It was so nice to be home. The first night I just fell into bed almost immediately. And these next few days, Iâ€™ve just been cleaning the house, reading, watching movies, and basically taking a â€œvacation,â€? and of course writing this monstrosity. Everyone I know thinks Iâ€™m out of town at a conference, so I havenâ€™t had to deal with many phone calls (except for my husband), or people wanting to see me. So Iâ€™ve been cleaning my skin now about twice a day with the shave foam and gauze and then liberally applying the Vaseline. As of yet, I have not put anything else on it. Iâ€™ve also been drinking lots of water, eating fruit, trying to take some of my supplements, etc. And each time I cleanse the area, I can literally see new skin and my scars filling inâ€”itâ€™s very exciting. Dr. Y said that I should be able to go out with makeup on by Monday (with sunscreen of course), but Iâ€™m in no hurry. I have to call their office again on Monday or Tuesday to give an update.
Okay, since money is certainly an issue for me, I thought itâ€™d be useful to try to tally up what I spent on this trip:
Prescriptions: $15 (this would vary with coverage)
Off Airport Parking: $40
Flight: ~$200 (varies of course)
Accomadations: $160 (4 nights at $40/each)
Shuttle: $26 RT + tip (minus $13 for my screw up)
Cab ride back to airport $28 + tip (if you donâ€™t fall asleep you can omit this)
Consultation fee $125
Procedure $1500 ($4500 for a full face)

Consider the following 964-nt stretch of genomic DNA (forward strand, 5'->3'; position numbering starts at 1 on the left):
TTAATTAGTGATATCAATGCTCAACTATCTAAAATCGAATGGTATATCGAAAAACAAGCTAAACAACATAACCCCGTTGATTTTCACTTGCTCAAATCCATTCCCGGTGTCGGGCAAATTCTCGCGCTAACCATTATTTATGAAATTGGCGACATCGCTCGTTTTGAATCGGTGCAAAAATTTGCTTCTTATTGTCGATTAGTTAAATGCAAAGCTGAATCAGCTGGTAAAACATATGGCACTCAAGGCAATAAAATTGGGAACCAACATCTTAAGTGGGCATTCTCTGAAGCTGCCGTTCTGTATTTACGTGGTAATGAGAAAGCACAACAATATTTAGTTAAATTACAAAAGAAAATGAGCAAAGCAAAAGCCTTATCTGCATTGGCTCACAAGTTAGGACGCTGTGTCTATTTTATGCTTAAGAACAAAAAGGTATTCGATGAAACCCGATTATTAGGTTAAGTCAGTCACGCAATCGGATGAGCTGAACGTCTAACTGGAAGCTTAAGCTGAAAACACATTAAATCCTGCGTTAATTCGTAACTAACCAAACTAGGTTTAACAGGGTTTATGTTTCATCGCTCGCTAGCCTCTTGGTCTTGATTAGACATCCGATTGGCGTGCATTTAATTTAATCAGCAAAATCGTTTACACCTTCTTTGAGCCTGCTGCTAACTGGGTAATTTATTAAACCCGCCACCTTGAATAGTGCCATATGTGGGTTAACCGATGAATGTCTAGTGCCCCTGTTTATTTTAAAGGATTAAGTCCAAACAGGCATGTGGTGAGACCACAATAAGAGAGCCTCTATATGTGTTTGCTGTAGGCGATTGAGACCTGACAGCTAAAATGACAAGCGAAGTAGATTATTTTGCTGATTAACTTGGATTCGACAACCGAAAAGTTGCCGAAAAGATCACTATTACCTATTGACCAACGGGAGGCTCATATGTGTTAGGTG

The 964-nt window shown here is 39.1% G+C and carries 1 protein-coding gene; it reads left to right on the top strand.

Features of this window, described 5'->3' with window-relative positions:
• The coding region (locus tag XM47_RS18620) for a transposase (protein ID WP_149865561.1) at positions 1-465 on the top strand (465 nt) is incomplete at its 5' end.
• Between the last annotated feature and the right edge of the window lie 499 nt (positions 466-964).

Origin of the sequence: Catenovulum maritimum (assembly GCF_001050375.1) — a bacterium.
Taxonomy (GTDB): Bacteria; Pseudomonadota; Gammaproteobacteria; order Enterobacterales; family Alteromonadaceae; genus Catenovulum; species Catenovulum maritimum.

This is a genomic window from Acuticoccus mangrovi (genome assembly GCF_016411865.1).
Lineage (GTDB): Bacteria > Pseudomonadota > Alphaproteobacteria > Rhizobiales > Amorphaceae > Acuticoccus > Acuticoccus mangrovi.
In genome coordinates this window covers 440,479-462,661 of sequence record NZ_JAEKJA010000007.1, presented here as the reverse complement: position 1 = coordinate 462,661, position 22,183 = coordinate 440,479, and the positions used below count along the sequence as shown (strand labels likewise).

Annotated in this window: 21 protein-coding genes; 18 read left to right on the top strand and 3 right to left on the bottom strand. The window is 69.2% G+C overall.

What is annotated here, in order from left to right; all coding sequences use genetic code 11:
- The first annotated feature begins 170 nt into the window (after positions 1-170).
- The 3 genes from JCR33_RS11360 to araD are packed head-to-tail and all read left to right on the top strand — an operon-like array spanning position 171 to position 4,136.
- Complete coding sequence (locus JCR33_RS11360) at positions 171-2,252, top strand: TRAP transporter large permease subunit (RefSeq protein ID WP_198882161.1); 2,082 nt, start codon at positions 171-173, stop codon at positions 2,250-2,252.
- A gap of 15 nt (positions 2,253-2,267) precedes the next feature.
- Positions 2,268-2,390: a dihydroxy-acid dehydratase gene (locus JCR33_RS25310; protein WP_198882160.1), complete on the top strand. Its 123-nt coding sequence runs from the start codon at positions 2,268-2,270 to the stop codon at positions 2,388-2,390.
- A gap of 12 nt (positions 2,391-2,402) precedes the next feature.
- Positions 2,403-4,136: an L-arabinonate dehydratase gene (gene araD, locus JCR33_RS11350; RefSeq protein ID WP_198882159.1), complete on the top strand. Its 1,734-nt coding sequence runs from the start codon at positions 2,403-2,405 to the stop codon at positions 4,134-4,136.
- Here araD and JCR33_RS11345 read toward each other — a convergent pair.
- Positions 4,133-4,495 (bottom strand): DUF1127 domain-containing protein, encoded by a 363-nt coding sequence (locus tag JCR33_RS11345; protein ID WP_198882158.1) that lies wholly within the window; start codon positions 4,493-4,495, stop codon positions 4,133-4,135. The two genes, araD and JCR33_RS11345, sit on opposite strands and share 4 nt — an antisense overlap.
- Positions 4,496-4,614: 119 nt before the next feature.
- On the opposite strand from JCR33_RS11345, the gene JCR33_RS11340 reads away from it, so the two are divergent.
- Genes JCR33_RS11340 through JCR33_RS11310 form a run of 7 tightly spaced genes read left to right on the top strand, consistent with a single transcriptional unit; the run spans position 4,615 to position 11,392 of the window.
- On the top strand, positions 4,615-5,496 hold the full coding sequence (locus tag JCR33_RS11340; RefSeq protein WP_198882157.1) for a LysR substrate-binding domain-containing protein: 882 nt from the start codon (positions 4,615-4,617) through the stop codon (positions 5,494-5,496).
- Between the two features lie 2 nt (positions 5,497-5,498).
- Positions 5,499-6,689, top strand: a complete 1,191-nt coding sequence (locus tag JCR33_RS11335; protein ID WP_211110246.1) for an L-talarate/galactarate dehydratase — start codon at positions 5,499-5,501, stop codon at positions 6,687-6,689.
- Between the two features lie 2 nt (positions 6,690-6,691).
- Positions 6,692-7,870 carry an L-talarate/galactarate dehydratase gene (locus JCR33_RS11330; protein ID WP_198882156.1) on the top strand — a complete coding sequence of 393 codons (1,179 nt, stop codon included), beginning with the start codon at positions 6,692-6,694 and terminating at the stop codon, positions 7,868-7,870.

Food, etc $20-25 or so
Cab rides to/fro FQ: ~$25
Nice dinner at Oliviers ~$25 + tip
Sorry to be so meticulous, but when youâ€™re a teacher living in SF, every dollar counts!
A FINAL NOTE ON THE BOARD (ACNE.ORG)
Dr. Y and Cassandra are both aware of acne.org. Itâ€™s sort of an old-fashioned environment out there (not in terms of the medical technology but in terms of how people relate to each otherâ€”in a very good way), so I donâ€™t think they are really that familiar with the internet. In fact, he came back in to see me on Tuesday morning and said that he had spoken to someone the day before on the phone who asked â€œhas that girl from California had her forehead done yet?â€? (BTW, whoever you are, thanks for checking in on me! =) Anyway, he said that it seemed that almost everyone who contacted him these days mentioned the board. I was a little worried that maybe he might feel a little freaked out by this. So I told him what a great board this is for mutual support and for exchange of information. And I told him that people are only saying the most wonderful of things about him and his office, and that even though it might feel like a zillion people are talking about him, that in actuality there is a relatively small number of us interested in dermabrasion with him and itâ€™s just that weâ€™re all contacting him now. I just didnâ€™t want him to feel uneasy about any of this. He assured me that he was not, and just said he hoped that it didnâ€™t compromise peopleâ€™s confidentiality, for our sakes. I explained to him that it was all anonymous and that people only revealed their identities to each other in private and shared their personal experiences if they so chose. He seemed fine with it and I think that put his mind at ease, but Iâ€™d just say that I think that we should all try to be mindful of the fact that this board may be a bit foreign to him and not to overwhelm him with it (I include myself in this as well). Though when I did explain how much this board had done for me, he did seem very happy that something like this existed.